Sometimes, to help people understand your point, you need to get down from the stage.

It’s not as if people could not see you on this huge stage.

You wear bright clothes daily, which signifies you are the leader.

It’s easy to spot you from the other side of a city, let alone an auditorium.

However, you thought you would walk around, looking people directly in the eye as you made your point.

The choices we make in life define our journey.

Most things are out of our control, but how we react is always in our control.

The mark of intelligence is the ability to explain complex subjects simply.

That should always be your mission:

Make the life-changing themes easy to digest and entertaining.

Most people live such intense lives that they just want some relief.

They want to have a good time before they can even dream of self-improvement.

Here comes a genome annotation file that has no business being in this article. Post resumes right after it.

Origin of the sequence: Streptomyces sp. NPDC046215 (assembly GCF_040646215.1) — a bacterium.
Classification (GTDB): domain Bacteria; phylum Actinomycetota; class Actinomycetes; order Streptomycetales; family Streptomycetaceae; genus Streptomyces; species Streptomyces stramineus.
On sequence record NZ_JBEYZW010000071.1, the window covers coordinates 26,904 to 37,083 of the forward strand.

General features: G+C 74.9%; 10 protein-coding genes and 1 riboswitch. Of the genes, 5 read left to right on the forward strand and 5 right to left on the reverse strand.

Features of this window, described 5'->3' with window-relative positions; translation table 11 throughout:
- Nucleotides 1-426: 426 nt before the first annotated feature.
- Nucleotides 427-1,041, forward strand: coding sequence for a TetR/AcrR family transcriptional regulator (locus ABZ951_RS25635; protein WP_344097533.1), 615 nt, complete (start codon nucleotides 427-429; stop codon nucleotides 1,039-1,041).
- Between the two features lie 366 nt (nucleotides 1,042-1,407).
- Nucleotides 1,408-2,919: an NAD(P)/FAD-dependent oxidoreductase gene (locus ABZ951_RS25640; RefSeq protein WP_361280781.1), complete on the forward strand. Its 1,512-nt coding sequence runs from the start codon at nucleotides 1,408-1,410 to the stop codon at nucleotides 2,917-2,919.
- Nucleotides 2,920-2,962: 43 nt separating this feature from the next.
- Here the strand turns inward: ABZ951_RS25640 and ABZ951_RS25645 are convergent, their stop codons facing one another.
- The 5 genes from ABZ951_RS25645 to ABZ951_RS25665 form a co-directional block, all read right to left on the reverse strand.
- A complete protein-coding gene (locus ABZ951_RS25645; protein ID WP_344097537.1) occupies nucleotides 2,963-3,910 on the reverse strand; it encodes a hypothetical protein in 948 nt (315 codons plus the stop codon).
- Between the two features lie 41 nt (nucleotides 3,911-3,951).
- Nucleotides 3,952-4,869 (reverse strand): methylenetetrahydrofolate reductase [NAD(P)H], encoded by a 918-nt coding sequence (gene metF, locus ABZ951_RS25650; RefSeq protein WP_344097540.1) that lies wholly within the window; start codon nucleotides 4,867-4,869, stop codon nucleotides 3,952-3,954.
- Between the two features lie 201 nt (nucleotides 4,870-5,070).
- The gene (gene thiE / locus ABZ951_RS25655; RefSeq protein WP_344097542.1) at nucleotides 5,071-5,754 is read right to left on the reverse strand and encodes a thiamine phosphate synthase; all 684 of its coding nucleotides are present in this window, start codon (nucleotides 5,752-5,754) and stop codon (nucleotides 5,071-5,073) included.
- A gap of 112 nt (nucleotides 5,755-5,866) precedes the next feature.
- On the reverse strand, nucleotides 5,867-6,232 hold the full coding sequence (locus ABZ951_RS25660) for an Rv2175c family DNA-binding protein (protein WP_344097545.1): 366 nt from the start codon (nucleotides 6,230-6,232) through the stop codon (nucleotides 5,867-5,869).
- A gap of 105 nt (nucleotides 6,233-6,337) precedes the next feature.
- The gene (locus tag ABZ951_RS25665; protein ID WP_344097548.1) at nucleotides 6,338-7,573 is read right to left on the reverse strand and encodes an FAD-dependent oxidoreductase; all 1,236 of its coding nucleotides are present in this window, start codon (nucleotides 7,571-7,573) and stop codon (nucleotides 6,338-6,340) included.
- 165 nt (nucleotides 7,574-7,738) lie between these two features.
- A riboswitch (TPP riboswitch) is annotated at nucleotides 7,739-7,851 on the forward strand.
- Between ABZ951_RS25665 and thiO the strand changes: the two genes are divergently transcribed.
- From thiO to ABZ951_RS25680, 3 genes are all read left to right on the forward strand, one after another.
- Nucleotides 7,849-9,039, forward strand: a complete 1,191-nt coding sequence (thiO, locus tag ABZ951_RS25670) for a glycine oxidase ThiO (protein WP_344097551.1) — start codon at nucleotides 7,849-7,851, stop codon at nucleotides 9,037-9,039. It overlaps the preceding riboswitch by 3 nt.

That is why you need to tell jokes.

Although everything you say has serious connotations and can help people if implemented in their day-to-day lives.

It’s through humour and storytelling that you find you can reach their hearts first and make the most impact.

In life, we are sometimes trained to respond only in a certain way.

This is called social conditioning, where an individual responds to a situation in a manner generally approved of by society in general.

This is fantastic as this conditioning keeps society working in an orderly way.

Imagine a society where people were not civil to each other there would be chaos.

However, when social conditioning leads us to become like humanoids and not understand how to process feelings, that’s when issues arise.

No one can cheat death, and no one can suppress their emotions.

Unlike humanoids, we are sentient beings.

We can take in billions of sensory inputs in a second and turn them into an intangible, unique emotion deep within.